Media stocks got crushed on Wednesday as Time Warner earnings beat Wall Street expectations, but its Turner TV network's advertising revenue disappointed, and Hulu unveiled its live TV bundle and pricing.
With analysts warning new digital platforms like Netflix and Hulu were undercutting broadcast profits, 21st Century Fox saw its stock fall 5 percent to $28.35, Viacom was down 7.3 percent to $41 ahead of a second-quarter earnings release on Thursday, and AMC Networks tumbled 6.7 percent to $55.24.
Also Wednesday, CBS Corp. shares was down 3.4 percent to $63.46, Walt Disney's stock fell 2.4 percent to $111.62 ahead of next Tuesday's earnings release and cable giant Comcast was down 2 percent to $38.54.
After Time Warner - the media giant behind Warner Bros., HBO and the Turner TV networks that has agreed to be acquired by AT&T for $85.4 billion - reported improved first-quarter earnings that exceeded Wall Street estimates, its shares emerged from the broad market decline relatively unscathed to close Wednesday down 28 cents at $99.05. But analysts said one of the drivers of Wednesday's sector sell-off was the fact that its Turner TV networks disappointed as advertising revenue fell 2 percent.
The decline in media stocks followed Hulu's unveiling of its long-awaited live TV service with more than 50 channels and costing $40 a month at the streamer's upfront presentation in New York City, an analyst report expressing concern about pay TV subscriber trends, as well as Time Warner management comments on the state of the advertising market.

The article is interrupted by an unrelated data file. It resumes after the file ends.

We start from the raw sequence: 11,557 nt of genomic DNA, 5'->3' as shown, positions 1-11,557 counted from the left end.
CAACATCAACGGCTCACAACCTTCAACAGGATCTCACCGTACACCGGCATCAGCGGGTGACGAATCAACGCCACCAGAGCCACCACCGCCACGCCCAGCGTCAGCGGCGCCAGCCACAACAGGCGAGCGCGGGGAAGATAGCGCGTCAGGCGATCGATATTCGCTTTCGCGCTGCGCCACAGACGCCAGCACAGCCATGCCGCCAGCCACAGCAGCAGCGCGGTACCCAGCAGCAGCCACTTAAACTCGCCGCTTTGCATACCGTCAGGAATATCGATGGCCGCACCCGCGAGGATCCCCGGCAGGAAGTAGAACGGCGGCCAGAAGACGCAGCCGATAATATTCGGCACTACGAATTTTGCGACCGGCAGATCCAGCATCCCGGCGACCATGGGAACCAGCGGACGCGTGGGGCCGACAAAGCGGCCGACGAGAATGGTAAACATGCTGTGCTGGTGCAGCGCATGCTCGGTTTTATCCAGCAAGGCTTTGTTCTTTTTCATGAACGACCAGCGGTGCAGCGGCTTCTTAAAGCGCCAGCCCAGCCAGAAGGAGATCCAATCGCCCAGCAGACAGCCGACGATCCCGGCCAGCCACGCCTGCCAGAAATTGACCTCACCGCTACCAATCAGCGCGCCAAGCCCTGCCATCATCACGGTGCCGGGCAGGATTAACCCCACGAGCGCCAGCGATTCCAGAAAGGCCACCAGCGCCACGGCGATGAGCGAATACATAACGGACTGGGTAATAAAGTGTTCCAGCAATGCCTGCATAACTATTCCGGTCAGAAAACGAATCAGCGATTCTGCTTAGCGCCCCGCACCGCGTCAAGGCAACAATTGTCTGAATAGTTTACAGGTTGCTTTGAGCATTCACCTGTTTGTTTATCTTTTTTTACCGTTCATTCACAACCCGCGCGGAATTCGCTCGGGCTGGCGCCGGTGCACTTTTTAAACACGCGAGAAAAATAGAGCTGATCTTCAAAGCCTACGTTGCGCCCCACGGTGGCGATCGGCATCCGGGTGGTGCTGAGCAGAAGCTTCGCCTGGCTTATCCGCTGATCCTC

MoffettNathanson analyst Craig Moffett pointed to signs of intensified cord-cutting in the first quarter, which Wall Street observers said seemed to spook investors and contribute to Wednesday's sell-off. "The first quarter is usually a seasonally strong one for pay TV. It wasn't this year," he wrote in a research note. Moffett said that it was the drop of 762,000 video subscribers was the worst first-quarter loss ever for the pay TV industry.
Jefferies analyst John Janedis in a report pointed to advertising trends to explain why media stocks were falling sharply on the day, saying Time Warner's earnings report and management's comments on the ad market were to blame. The conglomerate Wednesday morning reported a 2 percent ad revenue drop at its Turner networks, and Turner CEO John Martin said ad momentum had somewhat moderated early in the second quarter amid some economic uncertainty.
He also reiterated that he feels Turner's portfolio of cable networks is in good shape in the age of streaming video and new digital distributors, but others may have to trim their channel lineups as "there are a lot of networks that are in existence today that add no value to consumers, yet get paid affiliate fees." He added: "Those will eventually go away. That will be good for us."
Janedis later in the day analyzed what that means for the broader industry as stocks sold off. "Given the market's reaction to Time Warner's results, we briefly look at the issues," he wrote in the introduction to a note to investors. "Comments from management suggesting that the ad market is moderating, combined with results from [pay TV] distributors, is driving the negative narrative."
Discussing ad trends, Janedis added: "We've written for several weeks that the ad market has not improved, with scatter pricing less robust than it has been over the past several quarters. We continue to believe that visibility remains less than what it has been and that upward pricing pressure is more ratings based rather than demand-based."